Windows has fallen and can't get up!
Seems Mrs. Fletcher took Clara Peller's place in asking "Where's the beef?!?"
USA 1980's TV commercials....
Bork goes back to its roots today, with a screen of purest blue showing its unwanted face outside a US Burger King branch. At least it makes a change from McDonald's, very much the DNS of Bork when it comes to failures. In this instance, it looks like it is the exterior signage, normally showing a slideshow of tasty (and …
Around here, any Burger King with a color digital display uses ones from Daktronics in Brookings, South Dakota.
After my high school moved to a new building in January 1997, I had the pleasure of running a large exterior low-res Daktronics incandescent 80 x 16 sign during my senior year. It was mounted on poles by the main road; each pixel was the size of my head -- or so it seemed -- and it drank power like a rock concert. The PC running it was some IBM clone running MS-DOS (I don't know the version) and interfaced to the "sign driver" unit via good ol' RS-232. It was also kind of cool to learn that their display boards had been used in the 1996 Olympics in Atlanta.
I know more recent Daktronics products ran software on Windows, so I'm not too surprised here, and XP sounds right.
(One more thing: two my three initials are "B" and "K", but I'm 50/50 between them and Wendy's.)
Around here (north west France), BK is bigger, tastier, and cheaper than the sad clown. But, holy crap is it greasy. I find as I get ever crustier, my gut is less willing to tolerate some of the weirdness that I throw it's way. And BK, sadly, counts as much weirdness because of the grease content. So now it's like one of these strange sadomasochistic religious events - oh burger, oh cheese, oh yes (but I'm going pay for this later). Yum yum yum yum yum. But not on a day when I need to get up early the next morning. Because, you know, best to be on the safe side.
[I really ought to teach myself to make my own burgers, it would be less grease, real meat, real cheese, and cost a hell of a lot less; but alas, I'm lazy...]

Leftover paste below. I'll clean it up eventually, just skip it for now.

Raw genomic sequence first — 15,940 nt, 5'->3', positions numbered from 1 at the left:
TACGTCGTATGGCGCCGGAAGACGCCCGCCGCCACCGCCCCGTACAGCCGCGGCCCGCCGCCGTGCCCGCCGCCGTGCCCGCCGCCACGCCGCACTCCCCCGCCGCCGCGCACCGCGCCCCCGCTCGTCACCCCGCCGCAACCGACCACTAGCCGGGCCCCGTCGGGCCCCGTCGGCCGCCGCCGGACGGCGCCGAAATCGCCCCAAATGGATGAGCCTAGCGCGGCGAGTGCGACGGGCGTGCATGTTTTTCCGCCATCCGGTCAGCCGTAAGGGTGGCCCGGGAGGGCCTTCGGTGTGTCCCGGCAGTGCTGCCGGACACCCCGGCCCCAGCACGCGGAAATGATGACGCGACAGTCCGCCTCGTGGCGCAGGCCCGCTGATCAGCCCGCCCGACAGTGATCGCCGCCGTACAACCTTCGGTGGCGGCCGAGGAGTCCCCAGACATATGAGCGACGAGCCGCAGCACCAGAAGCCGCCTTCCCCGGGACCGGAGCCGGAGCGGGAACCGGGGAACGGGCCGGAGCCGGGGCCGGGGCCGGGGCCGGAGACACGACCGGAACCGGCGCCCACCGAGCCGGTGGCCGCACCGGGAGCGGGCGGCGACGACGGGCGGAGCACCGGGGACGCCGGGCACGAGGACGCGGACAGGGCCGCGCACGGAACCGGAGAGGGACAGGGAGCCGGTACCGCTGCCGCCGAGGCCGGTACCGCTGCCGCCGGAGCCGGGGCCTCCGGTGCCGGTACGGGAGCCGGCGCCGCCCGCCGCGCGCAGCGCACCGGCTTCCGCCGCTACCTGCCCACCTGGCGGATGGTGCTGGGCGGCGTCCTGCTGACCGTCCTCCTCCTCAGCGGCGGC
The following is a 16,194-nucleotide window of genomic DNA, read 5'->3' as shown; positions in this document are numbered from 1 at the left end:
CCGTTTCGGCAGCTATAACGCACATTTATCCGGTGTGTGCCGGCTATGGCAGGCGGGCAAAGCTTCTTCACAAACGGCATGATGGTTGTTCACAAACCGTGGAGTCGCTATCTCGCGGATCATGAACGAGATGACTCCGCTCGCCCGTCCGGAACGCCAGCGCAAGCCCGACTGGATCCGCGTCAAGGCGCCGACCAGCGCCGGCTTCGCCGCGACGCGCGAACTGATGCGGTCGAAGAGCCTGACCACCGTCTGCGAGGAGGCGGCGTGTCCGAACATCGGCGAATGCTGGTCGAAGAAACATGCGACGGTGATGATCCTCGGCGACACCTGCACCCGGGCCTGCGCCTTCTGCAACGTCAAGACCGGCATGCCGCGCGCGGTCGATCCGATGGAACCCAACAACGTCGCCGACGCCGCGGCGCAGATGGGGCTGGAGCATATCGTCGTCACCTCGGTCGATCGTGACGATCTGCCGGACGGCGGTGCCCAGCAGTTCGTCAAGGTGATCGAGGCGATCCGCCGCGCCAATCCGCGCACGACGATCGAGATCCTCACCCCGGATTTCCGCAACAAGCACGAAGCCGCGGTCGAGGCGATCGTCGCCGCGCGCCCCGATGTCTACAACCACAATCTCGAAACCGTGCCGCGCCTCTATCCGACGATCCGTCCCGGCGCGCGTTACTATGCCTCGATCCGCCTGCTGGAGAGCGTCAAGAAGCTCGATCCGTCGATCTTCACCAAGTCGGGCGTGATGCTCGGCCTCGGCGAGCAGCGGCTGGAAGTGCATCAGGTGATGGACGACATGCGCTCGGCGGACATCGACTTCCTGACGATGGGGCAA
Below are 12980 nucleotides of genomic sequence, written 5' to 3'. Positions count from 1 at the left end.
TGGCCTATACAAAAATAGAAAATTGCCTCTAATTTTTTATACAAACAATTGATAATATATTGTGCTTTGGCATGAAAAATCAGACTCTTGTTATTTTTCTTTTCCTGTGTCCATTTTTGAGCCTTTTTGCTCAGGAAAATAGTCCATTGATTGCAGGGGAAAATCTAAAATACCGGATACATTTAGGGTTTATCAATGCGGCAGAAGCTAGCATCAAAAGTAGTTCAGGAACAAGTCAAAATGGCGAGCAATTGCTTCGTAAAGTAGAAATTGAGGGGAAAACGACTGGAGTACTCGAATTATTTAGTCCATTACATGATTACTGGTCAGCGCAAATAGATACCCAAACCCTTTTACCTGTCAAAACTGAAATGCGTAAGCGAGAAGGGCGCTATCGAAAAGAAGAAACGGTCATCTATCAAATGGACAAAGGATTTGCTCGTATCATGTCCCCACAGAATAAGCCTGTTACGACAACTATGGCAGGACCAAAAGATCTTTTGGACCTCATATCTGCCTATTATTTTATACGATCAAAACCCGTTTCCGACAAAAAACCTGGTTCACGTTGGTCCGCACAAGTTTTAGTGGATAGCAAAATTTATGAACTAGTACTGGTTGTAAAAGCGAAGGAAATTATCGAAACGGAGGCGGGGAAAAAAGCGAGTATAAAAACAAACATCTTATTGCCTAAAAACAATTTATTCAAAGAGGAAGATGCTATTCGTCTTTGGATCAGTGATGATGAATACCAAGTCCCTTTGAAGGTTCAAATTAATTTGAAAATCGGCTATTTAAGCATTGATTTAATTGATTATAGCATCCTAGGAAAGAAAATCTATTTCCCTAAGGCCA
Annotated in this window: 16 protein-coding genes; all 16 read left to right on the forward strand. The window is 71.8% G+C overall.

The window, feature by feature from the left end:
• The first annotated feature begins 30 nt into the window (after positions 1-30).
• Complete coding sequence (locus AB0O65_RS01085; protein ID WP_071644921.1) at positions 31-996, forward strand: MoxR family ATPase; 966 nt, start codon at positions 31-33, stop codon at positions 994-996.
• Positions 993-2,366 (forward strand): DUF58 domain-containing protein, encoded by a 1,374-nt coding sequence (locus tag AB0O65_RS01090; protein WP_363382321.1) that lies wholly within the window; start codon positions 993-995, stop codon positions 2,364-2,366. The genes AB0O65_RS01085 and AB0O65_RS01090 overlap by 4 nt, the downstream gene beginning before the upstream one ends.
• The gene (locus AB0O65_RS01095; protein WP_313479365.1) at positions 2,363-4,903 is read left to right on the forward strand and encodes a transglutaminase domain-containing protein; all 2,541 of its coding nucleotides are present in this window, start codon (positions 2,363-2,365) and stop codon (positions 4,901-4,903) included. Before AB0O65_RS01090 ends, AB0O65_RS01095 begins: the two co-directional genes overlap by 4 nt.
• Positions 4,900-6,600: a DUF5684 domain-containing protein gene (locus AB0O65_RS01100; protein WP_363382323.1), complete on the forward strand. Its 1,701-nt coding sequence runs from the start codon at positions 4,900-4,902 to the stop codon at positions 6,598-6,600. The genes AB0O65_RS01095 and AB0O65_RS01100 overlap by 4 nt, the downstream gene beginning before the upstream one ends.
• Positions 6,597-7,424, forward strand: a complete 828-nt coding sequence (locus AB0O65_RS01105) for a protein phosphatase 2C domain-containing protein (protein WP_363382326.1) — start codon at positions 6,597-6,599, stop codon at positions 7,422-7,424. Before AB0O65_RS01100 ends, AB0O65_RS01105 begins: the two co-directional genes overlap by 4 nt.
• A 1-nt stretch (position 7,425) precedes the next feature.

Maybe it's the Roswell branch advertising A Probe? All we are seeing is a static image, cleverly snapped to make it seem innocent, when the reality could be a far more sinister scrolling message relating to aliens from the 7th planet offering free bodily probes with every burger!
On the other hand, it could just be as described, a Windows BSOD. But who in their right mind hooks up such a low resolution screen such that the system sees it as the primary screen?
Re: “ But who in their right mind hooks up such a low resolution screen such that the system sees it as the primary screen?”
You’ll probably find it’s the only monitor hooked up, with any config changes being done via Remote Desktop, another software based method, IP kvm or just plugging in a monitor and keyboard/mouse as required.
In my experience, when a pc reboots, it generally assumes the first monitor it finds is the primary one and doesn’t care whether that device is an lcd screen, crt screen or even a grid of bulbs being run by display circuitry.
Windows usually remembers which monitor is the primary one, but when blue screening, tends to revert to whatever the pc has decided is primary.
...because the graphics support is easier to use (?) then you've got to learn to live with its quirks.
Everyone knows that the the decision to use Windows isn't left to programmers. Its what you're told to do. Trying to explain that you shouldn't try to build unattended devices based on it because a program fault will invariably cause program termination (complete with terse message), a system fault (with an even more terse message) or a platform that usually has to be restarted after even a minor component change is just, as they say "pi**ing into the wind".
The easy fix is to just unplug it and plug it back in. (Or unplug it and leave it off...)